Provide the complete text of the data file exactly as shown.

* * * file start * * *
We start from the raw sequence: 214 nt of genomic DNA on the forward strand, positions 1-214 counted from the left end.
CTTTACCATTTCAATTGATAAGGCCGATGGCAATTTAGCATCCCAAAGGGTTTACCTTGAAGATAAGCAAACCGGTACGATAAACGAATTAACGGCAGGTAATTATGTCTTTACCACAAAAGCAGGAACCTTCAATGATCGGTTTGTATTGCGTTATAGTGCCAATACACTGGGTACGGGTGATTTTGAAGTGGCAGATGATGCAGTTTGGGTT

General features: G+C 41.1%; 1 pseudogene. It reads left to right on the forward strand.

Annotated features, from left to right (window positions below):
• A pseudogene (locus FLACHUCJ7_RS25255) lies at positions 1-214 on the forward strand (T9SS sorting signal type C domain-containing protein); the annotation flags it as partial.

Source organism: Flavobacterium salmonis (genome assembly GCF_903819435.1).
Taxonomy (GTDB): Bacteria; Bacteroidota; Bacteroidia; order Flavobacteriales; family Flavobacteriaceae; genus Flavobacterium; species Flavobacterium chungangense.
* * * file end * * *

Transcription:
We start from the raw sequence: 214 nt of genomic DNA on the forward strand, positions 1-214 counted from the left end.
CTTTACCATTTCAATTGATAAGGCCGATGGCAATTTAGCATCCCAAAGGGTTTACCTTGAAGATAAGCAAACCGGTACGATAAACGAATTAACGGCAGGTAATTATGTCTTTACCACAAAAGCAGGAACCTTCAATGATCGGTTTGTATTGCGTTATAGTGCCAATACACTGGGTACGGGTGATTTTGAAGTGGCAGATGATGCAGTTTGGGTT

General features: G+C 41.1%; 1 pseudogene. It reads left to right on the forward strand.

Annotated features, from left to right (window positions below):
• A pseudogene (locus FLACHUCJ7_RS25255) lies at positions 1-214 on the forward strand (T9SS sorting signal type C domain-containing protein); the annotation flags it as partial.

Source organism: Flavobacterium salmonis (genome assembly GCF_903819435.1).
Taxonomy (GTDB): Bacteria; Bacteroidota; Bacteroidia; order Flavobacteriales; family Flavobacteriaceae; genus Flavobacterium; species Flavobacterium chungangense.